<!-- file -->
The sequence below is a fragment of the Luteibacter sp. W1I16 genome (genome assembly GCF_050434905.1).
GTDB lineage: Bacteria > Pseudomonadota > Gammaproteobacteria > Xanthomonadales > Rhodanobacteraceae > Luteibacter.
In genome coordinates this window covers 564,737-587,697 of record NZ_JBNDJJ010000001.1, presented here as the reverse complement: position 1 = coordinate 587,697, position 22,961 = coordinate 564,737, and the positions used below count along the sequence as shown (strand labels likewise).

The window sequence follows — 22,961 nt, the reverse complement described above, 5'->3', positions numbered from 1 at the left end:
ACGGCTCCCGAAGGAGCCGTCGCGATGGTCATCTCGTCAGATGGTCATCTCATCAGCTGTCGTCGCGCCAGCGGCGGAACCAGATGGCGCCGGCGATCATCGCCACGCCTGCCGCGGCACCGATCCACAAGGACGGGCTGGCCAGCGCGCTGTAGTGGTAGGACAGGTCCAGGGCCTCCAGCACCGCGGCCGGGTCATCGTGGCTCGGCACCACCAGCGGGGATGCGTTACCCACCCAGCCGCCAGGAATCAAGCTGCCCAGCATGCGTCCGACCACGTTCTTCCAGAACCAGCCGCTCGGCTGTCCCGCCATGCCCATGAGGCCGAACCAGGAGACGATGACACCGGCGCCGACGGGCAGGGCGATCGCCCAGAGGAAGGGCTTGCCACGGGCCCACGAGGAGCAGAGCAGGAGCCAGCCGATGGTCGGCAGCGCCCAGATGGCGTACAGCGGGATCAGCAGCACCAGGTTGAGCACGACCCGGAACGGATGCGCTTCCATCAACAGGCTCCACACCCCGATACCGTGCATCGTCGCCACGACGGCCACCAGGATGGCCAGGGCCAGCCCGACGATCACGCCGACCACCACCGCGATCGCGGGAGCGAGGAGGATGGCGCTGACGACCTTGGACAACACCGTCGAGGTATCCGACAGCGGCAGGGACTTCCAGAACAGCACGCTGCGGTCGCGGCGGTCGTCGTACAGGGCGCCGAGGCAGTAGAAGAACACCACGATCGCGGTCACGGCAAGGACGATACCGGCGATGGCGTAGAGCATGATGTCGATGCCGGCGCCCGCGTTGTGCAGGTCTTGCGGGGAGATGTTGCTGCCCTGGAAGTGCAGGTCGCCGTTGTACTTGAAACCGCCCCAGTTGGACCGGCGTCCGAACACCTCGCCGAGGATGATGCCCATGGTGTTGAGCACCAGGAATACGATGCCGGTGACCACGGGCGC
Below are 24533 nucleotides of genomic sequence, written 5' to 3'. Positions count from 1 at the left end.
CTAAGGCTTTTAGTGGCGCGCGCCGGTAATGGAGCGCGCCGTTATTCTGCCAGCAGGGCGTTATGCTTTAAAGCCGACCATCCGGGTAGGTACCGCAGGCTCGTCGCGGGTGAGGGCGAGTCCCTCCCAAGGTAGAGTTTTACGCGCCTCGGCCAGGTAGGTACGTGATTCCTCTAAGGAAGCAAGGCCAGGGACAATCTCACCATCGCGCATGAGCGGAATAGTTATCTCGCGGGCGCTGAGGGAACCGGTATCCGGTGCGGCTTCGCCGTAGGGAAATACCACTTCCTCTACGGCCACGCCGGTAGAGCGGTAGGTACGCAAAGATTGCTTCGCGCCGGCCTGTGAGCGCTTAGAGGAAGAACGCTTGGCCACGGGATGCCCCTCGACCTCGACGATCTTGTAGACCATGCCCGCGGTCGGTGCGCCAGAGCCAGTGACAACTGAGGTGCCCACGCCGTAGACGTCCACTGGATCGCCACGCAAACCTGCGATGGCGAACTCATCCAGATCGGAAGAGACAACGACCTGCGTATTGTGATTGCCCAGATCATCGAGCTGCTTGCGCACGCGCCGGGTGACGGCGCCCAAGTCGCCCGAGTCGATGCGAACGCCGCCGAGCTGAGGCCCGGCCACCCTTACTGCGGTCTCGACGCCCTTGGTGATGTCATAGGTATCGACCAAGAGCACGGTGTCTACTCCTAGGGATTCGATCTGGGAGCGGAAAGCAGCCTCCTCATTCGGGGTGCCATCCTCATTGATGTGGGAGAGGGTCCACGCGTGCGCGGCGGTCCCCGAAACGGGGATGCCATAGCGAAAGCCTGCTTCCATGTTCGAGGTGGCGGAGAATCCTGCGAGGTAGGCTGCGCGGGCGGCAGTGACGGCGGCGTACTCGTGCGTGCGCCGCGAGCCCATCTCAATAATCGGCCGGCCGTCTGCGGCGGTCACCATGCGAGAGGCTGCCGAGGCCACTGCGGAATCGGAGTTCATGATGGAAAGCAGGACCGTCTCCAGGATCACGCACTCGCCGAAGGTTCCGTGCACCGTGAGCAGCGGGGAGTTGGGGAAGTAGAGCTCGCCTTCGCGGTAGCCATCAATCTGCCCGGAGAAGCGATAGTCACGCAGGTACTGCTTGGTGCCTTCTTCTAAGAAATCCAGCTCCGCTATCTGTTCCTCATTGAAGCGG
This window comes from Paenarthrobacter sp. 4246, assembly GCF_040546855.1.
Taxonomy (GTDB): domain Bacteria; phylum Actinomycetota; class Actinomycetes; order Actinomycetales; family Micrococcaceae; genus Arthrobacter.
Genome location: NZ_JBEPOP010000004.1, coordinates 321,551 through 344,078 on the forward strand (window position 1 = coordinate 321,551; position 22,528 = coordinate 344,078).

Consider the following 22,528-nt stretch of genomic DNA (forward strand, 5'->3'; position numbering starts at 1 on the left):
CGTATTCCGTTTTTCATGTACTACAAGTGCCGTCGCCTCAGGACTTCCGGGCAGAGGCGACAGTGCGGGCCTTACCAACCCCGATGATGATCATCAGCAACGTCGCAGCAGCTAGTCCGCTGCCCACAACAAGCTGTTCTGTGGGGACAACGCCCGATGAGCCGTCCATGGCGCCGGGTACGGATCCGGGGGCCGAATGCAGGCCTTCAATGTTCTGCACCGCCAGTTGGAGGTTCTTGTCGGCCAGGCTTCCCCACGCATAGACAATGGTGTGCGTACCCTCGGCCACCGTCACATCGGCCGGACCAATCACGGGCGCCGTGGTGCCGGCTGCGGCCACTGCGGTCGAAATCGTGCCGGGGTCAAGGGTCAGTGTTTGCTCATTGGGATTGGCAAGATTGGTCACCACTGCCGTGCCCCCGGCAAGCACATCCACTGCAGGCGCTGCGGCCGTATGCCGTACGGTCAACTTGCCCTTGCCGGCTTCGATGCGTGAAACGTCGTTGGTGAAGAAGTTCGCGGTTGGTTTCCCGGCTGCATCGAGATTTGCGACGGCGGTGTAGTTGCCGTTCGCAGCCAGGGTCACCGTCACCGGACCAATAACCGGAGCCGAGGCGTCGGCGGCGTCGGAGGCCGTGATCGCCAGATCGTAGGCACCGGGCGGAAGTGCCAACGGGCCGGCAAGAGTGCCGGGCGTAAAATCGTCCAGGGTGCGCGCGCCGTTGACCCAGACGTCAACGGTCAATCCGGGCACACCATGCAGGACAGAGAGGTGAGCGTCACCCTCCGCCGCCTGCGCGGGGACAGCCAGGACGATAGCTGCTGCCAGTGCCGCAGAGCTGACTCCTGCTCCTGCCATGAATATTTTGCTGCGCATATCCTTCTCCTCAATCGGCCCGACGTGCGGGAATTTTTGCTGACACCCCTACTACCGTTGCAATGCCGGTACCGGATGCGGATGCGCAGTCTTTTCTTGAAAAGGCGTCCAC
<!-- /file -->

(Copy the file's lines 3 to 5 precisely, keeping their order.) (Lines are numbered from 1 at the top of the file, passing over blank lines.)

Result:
In genome coordinates this window covers 564,737-587,697 of record NZ_JBNDJJ010000001.1, presented here as the reverse complement: position 1 = coordinate 587,697, position 22,961 = coordinate 564,737, and the positions used below count along the sequence as shown (strand labels likewise).

The window sequence follows — 22,961 nt, the reverse complement described above, 5'->3', positions numbered from 1 at the left end:
ACGGCTCCCGAAGGAGCCGTCGCGATGGTCATCTCGTCAGATGGTCATCTCATCAGCTGTCGTCGCGCCAGCGGCGGAACCAGATGGCGCCGGCGATCATCGCCACGCCTGCCGCGGCACCGATCCACAAGGACGGGCTGGCCAGCGCGCTGTAGTGGTAGGACAGGTCCAGGGCCTCCAGCACCGCGGCCGGGTCATCGTGGCTCGGCACCACCAGCGGGGATGCGTTACCCACCCAGCCGCCAGGAATCAAGCTGCCCAGCATGCGTCCGACCACGTTCTTCCAGAACCAGCCGCTCGGCTGTCCCGCCATGCCCATGAGGCCGAACCAGGAGACGATGACACCGGCGCCGACGGGCAGGGCGATCGCCCAGAGGAAGGGCTTGCCACGGGCCCACGAGGAGCAGAGCAGGAGCCAGCCGATGGTCGGCAGCGCCCAGATGGCGTACAGCGGGATCAGCAGCACCAGGTTGAGCACGACCCGGAACGGATGCGCTTCCATCAACAGGCTCCACACCCCGATACCGTGCATCGTCGCCACGACGGCCACCAGGATGGCCAGGGCCAGCCCGACGATCACGCCGACCACCACCGCGATCGCGGGAGCGAGGAGGATGGCGCTGACGACCTTGGACAACACCGTCGAGGTATCCGACAGCGGCAGGGACTTCCAGAACAGCACGCTGCGGTCGCGGCGGTCGTCGTACAGGGCGCCGAGGCAGTAGAAGAACACCACGATCGCGGTCACGGCAAGGACGATACCGGCGATGGCGTAGAGCATGATGTCGATGCCGGCGCCCGCGTTGTGCAGGTCTTGCGGGGAGATGTTGCTGCCCTGGAAGTGCAGGTCGCCGTTGTACTTGAAACCGCCCCAGTTGGACCGGCGTCCGAACACCTCGCCGAGGATGATGCCCATGGTGTTGAGCACCAGGAATACGATGCCGGTGACCACGGGCGC